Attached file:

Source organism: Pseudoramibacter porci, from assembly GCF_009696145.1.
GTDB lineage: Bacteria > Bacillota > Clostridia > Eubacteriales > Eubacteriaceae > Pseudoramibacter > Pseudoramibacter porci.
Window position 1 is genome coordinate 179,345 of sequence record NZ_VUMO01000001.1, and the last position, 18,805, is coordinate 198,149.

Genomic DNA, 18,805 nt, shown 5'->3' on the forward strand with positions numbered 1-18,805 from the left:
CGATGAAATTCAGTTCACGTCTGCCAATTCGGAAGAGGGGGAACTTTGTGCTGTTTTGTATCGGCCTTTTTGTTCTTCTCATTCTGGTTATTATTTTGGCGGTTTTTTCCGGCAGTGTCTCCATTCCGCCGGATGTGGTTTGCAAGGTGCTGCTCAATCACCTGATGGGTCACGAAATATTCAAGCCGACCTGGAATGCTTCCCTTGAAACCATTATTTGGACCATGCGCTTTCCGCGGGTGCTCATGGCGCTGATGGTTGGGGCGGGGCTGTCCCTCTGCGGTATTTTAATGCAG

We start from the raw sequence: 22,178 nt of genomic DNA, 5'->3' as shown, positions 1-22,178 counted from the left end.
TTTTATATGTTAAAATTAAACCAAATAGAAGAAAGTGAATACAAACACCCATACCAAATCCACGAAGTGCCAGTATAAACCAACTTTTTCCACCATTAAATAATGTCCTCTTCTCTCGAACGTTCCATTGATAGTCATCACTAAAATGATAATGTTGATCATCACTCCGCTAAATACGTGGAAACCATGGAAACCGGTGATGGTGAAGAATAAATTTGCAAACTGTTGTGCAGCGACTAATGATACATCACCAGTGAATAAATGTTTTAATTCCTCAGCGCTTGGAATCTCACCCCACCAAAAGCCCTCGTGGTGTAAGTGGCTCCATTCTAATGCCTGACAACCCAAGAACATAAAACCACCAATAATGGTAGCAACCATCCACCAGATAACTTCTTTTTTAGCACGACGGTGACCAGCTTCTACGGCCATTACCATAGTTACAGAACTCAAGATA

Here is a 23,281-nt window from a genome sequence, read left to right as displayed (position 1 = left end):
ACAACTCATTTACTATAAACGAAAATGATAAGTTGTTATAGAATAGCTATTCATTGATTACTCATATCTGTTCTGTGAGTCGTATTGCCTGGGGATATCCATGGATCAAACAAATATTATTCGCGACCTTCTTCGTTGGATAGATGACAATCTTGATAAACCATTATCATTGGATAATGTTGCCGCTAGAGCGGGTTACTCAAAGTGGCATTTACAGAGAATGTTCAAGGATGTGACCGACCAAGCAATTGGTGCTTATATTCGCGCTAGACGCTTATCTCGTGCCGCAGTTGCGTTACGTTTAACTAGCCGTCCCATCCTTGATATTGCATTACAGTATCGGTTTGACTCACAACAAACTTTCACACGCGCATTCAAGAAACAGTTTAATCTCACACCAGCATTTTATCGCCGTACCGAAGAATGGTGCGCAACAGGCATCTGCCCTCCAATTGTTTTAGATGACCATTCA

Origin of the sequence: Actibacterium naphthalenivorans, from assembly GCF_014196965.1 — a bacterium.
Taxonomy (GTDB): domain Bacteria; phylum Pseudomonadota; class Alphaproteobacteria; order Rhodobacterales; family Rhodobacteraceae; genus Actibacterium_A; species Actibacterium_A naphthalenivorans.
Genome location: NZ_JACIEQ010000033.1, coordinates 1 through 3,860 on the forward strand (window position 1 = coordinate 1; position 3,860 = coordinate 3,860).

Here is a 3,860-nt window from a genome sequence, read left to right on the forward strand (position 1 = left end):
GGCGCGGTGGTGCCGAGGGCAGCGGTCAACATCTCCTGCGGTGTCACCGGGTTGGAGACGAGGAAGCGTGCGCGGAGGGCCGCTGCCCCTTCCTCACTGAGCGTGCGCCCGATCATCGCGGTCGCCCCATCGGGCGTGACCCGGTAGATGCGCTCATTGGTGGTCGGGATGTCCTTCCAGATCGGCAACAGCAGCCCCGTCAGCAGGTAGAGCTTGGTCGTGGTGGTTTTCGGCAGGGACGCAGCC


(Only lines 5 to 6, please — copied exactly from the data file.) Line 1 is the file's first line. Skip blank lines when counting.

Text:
CGATGAAATTCAGTTCACGTCTGCCAATTCGGAAGAGGGGGAACTTTGTGCTGTTTTGTATCGGCCTTTTTGTTCTTCTCATTCTGGTTATTATTTTGGCGGTTTTTTCCGGCAGTGTCTCCATTCCGCCGGATGTGGTTTGCAAGGTGCTGCTCAATCACCTGATGGGTCACGAAATATTCAAGCCGACCTGGAATGCTTCCCTTGAAACCATTATTTGGACCATGCGCTTTCCGCGGGTGCTCATGGCGCTGATGGTTGGGGCGGGGCTGTCCCTCTGCGGTATTTTAATGCAG

We start from the raw sequence: 22,178 nt of genomic DNA, 5'->3' as shown, positions 1-22,178 counted from the left end.